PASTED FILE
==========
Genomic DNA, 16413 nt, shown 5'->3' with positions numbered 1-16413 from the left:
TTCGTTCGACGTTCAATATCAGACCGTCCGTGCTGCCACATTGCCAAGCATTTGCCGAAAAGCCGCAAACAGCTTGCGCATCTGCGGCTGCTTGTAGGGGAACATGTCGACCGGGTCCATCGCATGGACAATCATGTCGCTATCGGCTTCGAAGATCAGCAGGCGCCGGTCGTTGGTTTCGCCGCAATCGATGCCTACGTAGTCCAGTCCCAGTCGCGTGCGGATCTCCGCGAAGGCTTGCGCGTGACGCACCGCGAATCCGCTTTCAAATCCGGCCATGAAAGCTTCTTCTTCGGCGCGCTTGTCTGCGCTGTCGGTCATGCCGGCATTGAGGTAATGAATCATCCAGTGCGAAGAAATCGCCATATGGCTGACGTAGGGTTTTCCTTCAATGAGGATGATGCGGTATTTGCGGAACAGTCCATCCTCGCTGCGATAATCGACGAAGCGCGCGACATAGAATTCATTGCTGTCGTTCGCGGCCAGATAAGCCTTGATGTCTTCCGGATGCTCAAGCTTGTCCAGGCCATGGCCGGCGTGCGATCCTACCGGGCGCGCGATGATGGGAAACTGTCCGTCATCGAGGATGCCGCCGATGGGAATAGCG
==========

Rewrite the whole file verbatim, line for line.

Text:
Genomic DNA, 16413 nt, shown 5'->3' with positions numbered 1-16413 from the left:
TTCGTTCGACGTTCAATATCAGACCGTCCGTGCTGCCACATTGCCAAGCATTTGCCGAAAAGCCGCAAACAGCTTGCGCATCTGCGGCTGCTTGTAGGGGAACATGTCGACCGGGTCCATCGCATGGACAATCATGTCGCTATCGGCTTCGAAGATCAGCAGGCGCCGGTCGTTGGTTTCGCCGCAATCGATGCCTACGTAGTCCAGTCCCAGTCGCGTGCGGATCTCCGCGAAGGCTTGCGCGTGACGCACCGCGAATCCGCTTTCAAATCCGGCCATGAAAGCTTCTTCTTCGGCGCGCTTGTCTGCGCTGTCGGTCATGCCGGCATTGAGGTAATGAATCATCCAGTGCGAAGAAATCGCCATATGGCTGACGTAGGGTTTTCCTTCAATGAGGATGATGCGGTATTTGCGGAACAGTCCATCCTCGCTGCGATAATCGACGAAGCGCGCGACATAGAATTCATTGCTGTCGTTCGCGGCCAGATAAGCCTTGATGTCTTCCGGATGCTCAAGCTTGTCCAGGCCATGGCCGGCGTGCGATCCTACCGGGCGCGCGATGATGGGAAACTGTCCGTCATCGAGGATGCCGCCGATGGGAATAGCG